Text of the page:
And the number of rule-generating agencies is also growing. In addition to cozy little boutiques like the Center for Consumer Information and Insurance Oversight (CCIIO), whose primary function seems to involve providing waivers for labor unions and other sources of Democrat campaign funds, Obamacare provides for more than 100 new bureaucracies. How many will be up-and-running by the time the Supreme Court stoops to consider the individual mandate? No one knows exactly. In fact, according to the Congressional Research Service, "The precise number of new entities" that will eventually be created by the Byzantine health law is "currently unknowable." We do not, however, need to consult the Delphic Oracle to know that more than a few will sprout up while we await the pleasure of the Court.
Also coming on line while we wait is the Community Living Assistance Services and Supports (CLASS) Act, Obamacare's federally subsidized entitlement for long-term care. This program was shown to be fiscally unsustainable a year before the law was passed and is now the target of repeal legislation introduced by South Dakota Senator John Thune. The Secretary of Health and Human Services, Kathleen Sebelius, admits the program is unsustainable as written but plans to move forward with implementation nonetheless. She has told Congress that she will fix the CLASS Act by making a variety of changes to the program. The HHS Secretary is not, it turns out, authorized under the law to make such changes. But, as Sebelius has demonstrated before, mere legal authority is not a particularly important consideration.
Fiscally unsustainable new entitlements, proliferating bureaucracies, and over-regulation are by no means the only ways Obamacare will metastasize while Virginia v. Sebelius wanders through the appellate wilderness. There will be new taxes on businesses, downward adjustments in Medicare rates, the gutting of the Medicare Advantage program, restrictions on the right of physicians to own certain types of health care facilities, ad infinitum. Ilya Shapiro of the Cato Institute advises: "That the Supreme Court declined to take up the Obamacare litigation before even a single appellate court had ruled on it is neither surprising nor game-changing." Strictly from the perspective of constitutional law, he is presumably right. However, in terms of the health of our medical delivery system, the decision is definitely a "game-changer."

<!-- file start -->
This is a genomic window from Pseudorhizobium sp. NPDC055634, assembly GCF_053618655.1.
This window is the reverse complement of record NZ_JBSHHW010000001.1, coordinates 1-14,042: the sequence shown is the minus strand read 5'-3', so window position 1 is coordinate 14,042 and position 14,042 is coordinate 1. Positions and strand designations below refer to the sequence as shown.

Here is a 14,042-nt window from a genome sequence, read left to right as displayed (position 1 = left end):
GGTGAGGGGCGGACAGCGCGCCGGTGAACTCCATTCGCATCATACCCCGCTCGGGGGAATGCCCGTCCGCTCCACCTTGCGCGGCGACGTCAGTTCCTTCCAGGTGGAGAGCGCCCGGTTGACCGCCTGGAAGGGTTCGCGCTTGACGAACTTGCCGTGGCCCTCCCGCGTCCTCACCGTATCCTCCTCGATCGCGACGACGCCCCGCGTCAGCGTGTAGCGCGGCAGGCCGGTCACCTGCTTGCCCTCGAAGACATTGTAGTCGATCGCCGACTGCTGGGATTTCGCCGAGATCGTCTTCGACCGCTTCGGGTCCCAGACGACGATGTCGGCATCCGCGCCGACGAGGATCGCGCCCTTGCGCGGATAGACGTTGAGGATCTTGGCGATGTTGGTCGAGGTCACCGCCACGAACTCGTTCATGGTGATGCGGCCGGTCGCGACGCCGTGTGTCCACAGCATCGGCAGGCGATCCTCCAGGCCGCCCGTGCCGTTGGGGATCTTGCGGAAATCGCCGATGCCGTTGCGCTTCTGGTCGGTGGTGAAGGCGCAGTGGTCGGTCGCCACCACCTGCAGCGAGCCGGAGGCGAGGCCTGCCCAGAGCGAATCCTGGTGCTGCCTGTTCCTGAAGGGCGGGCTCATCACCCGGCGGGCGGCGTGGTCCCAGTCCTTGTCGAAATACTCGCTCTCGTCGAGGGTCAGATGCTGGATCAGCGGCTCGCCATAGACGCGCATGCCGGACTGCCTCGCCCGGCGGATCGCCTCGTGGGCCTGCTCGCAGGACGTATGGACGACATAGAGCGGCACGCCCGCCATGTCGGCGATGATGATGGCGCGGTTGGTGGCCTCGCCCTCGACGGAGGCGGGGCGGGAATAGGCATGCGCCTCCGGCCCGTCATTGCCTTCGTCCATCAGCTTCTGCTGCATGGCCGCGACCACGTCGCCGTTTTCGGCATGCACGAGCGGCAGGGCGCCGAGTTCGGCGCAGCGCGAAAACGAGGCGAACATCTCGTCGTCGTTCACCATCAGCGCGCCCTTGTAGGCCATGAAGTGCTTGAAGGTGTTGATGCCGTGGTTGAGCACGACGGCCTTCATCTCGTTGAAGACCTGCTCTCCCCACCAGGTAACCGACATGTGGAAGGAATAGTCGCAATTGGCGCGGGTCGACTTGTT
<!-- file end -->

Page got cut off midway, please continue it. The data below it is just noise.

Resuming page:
If Obamacare has another year to metastasize, it may well be impossible to eradicate the disease without killing or at least badly maiming the patient. In fact, it is conceivable that the DOJ will make that very argument when the case finally arrives before the Court, betting that the justices will be loath to strike down Obamacare -- or even the individual mandate -- knowing that such a ruling would create chaos in the midst of an election year. And it is by no means obvious that such a ruling would work against Obama's bid for reelection. It isn't hard to imagine the President including the Court in "the enemies of change" against whom he will inevitably run in 2012. The eleven words, "The petition for a writ of certiorari before judgment is denied," represent worse news than most people realize.